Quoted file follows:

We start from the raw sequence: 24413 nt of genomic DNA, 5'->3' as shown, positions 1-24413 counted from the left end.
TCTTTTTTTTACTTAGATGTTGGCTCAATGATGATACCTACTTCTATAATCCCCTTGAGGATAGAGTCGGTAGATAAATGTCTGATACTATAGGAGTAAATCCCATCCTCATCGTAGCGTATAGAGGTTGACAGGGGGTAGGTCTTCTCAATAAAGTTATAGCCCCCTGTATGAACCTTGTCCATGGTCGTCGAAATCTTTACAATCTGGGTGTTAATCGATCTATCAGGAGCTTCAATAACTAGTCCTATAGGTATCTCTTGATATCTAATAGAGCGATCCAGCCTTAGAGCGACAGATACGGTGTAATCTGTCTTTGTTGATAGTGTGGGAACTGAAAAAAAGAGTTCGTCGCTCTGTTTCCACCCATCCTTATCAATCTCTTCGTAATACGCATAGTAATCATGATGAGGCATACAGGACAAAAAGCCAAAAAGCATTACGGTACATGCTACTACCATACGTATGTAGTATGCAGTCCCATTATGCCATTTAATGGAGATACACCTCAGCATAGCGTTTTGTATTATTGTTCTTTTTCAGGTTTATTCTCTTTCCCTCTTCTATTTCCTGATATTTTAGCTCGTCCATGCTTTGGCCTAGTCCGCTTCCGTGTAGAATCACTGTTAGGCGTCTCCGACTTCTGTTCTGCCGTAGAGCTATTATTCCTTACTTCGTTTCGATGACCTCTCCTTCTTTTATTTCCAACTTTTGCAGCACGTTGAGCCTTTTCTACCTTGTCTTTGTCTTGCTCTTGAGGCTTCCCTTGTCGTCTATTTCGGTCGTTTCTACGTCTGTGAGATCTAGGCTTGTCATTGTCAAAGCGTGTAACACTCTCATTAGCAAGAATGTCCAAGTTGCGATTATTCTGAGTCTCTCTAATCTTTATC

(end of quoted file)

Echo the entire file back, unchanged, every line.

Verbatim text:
We start from the raw sequence: 24413 nt of genomic DNA, 5'->3' as shown, positions 1-24413 counted from the left end.
TCTTTTTTTTACTTAGATGTTGGCTCAATGATGATACCTACTTCTATAATCCCCTTGAGGATAGAGTCGGTAGATAAATGTCTGATACTATAGGAGTAAATCCCATCCTCATCGTAGCGTATAGAGGTTGACAGGGGGTAGGTCTTCTCAATAAAGTTATAGCCCCCTGTATGAACCTTGTCCATGGTCGTCGAAATCTTTACAATCTGGGTGTTAATCGATCTATCAGGAGCTTCAATAACTAGTCCTATAGGTATCTCTTGATATCTAATAGAGCGATCCAGCCTTAGAGCGACAGATACGGTGTAATCTGTCTTTGTTGATAGTGTGGGAACTGAAAAAAAGAGTTCGTCGCTCTGTTTCCACCCATCCTTATCAATCTCTTCGTAATACGCATAGTAATCATGATGAGGCATACAGGACAAAAAGCCAAAAAGCATTACGGTACATGCTACTACCATACGTATGTAGTATGCAGTCCCATTATGCCATTTAATGGAGATACACCTCAGCATAGCGTTTTGTATTATTGTTCTTTTTCAGGTTTATTCTCTTTCCCTCTTCTATTTCCTGATATTTTAGCTCGTCCATGCTTTGGCCTAGTCCGCTTCCGTGTAGAATCACTGTTAGGCGTCTCCGACTTCTGTTCTGCCGTAGAGCTATTATTCCTTACTTCGTTTCGATGACCTCTCCTTCTTTTATTTCCAACTTTTGCAGCACGTTGAGCCTTTTCTACCTTGTCTTTGTCTTGCTCTTGAGGCTTCCCTTGTCGTCTATTTCGGTCGTTTCTACGTCTGTGAGATCTAGGCTTGTCATTGTCAAAGCGTGTAACACTCTCATTAGCAAGAATGTCCAAGTTGCGATTATTCTGAGTCTCTCTAATCTTTATC